D Grades and Calculating GPA

Grades of D

Students often ask if a grade of D is passing or not. A grade of D IS normally considered passing. There is no instance where a student should ask a professor for an F over a D. You do not have to retake a course in which you received a D, but you can if you want to. There are some circumstances where you can have a D or F grade removed from your gpa.

If you take a course on a Pass/Nocredit basis (where the grade will not count in the gpa), a grade of D is NOT passing. Also, if you get a D (in an eligible course), you may choose to retake it and apply for Grade Replacement (aka Repeated Course/E-credit, where the original D/F grade is removed from the gpa).

There is no max/min # of times you can get a D. But, if you earn several poor grades and your semester gpa, overall gpa, or major gpa drop below a 2.0, you will be put on Probation (at the very minimum). Also, a student cannot graduate with a cumulative gpa or major gpa below 2.0.

If you get a D in any course, you can choose to retake the course if you wish. If you move on in the sequence of courses (ex. you get a D in calc 2 then move on to take calc 3), you cannot repeat the D for Grade Replacement. See Repeated Course/E-credit for more information. If you get a C in any course, you are not allowed to retake it for a grade. If you attempt to do this, the new grade will be removed from the gpa and credit totals.

Raising the GPA

Students are allowed to take courses outside of the Engineering curriculum. These courses are not part of the degree requirements but will be included in the overall GPA calculation. Certain students may do this in attempts to raise their overall GPA.

  • Students may take a course that they have not taken before.
  • Students may not retake courses that in which they received a C or better.
  • Students may also not take courses if they have already taken an equivalent course (with grade of C or better). For example, if the student has taken 220:200, s/he may not then take 220:102 or 220:103.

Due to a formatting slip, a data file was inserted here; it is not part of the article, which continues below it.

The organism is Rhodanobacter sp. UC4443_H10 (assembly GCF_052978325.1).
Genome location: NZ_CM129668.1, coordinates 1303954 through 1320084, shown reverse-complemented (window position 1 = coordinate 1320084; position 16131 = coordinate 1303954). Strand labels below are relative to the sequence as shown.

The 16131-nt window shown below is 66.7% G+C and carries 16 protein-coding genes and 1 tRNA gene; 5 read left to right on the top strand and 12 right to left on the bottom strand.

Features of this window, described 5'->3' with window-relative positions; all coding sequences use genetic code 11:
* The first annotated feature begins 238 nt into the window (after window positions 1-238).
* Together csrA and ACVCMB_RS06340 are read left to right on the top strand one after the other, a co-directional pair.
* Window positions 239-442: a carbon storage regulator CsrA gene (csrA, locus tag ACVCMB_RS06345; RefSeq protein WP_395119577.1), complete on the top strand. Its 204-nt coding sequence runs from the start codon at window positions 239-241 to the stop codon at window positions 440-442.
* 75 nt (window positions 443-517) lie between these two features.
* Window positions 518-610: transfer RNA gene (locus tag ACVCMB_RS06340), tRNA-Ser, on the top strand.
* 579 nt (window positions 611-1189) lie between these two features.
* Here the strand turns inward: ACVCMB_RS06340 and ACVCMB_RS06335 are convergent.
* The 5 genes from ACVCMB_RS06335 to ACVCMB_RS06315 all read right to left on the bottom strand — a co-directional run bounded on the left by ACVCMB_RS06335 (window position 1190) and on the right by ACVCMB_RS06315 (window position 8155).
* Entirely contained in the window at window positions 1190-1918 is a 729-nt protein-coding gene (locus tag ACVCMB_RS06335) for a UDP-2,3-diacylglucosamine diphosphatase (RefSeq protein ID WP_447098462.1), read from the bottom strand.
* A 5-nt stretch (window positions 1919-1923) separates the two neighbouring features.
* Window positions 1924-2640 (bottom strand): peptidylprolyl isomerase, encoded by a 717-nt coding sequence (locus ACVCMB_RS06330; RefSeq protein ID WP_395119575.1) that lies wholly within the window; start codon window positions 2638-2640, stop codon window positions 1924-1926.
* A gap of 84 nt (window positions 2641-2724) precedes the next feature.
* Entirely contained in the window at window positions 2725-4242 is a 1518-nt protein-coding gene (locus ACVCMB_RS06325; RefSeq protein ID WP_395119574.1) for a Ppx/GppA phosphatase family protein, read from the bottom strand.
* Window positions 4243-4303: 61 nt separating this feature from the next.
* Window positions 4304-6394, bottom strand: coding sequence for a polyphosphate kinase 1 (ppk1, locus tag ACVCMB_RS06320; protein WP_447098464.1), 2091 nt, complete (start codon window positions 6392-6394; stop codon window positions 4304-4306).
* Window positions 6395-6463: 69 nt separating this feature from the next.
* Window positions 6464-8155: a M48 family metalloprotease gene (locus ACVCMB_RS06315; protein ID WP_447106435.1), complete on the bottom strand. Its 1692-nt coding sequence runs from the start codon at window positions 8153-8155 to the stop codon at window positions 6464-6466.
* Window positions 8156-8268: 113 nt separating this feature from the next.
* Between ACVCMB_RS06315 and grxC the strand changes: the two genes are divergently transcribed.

• Students may not go backwards in a sequential set of courses. For example, a student has completed Calc 4 and wants to retake Calc 1 or 2.

Graduating with Honors:  In order to graduate with honors, high honors, or highest honors, your final cumulative gpa must be 3.200, 3.400, or 3.650 - respectively.

Calculating the GPA

Each Grade corresponds to a point value: A  4,  B+  3.5,  B  3,  C+  2.5,  C  2,  D  1,  F  0

List your courses with grades credits, and points.Multiply the Grade/point value by the number of credits. Do this for all courses and add these numbers together. Finally, divide this result by the total number of credits. This is your GPA.

Example:

  Grade Point Value Credits Points x Credit
Physics B 3 3 9.0
Physics lab C+ 2.5 1 2.5
Calculus A 4 4 16.0
Chemistry C 2 3 6.0
Expos B+ 3.5 3 10.5
      --- ---
    Total: 14 44

GPA = 44/14 = 3.14   Click here for a more in depth GPA calculation example.

Major Average Vs Cumulative Average

The cumulative average is calculated by including ALL courses with the exception of E-prefixed or Pass/No Credit courses. The major average is calculated by a select list of courses. Each major has a specific list of courses that are a part of the major average. A list of courses included in the major average is available by clicking here or in B100. Major average courses are denoted by an "M" prefix on the unofficial academic transcript.

The major average is used internally only.  B100 uses this average to ensure that all students graduate with at least a 2.0 major average and a 2.0 cumulative average.  Official academic transcripts that are ordered from the Registrar do NOT contain "M" prefixes.

To calculate your major average, perform a wieghted average (see example in the previous section) of all courses with the M prefix.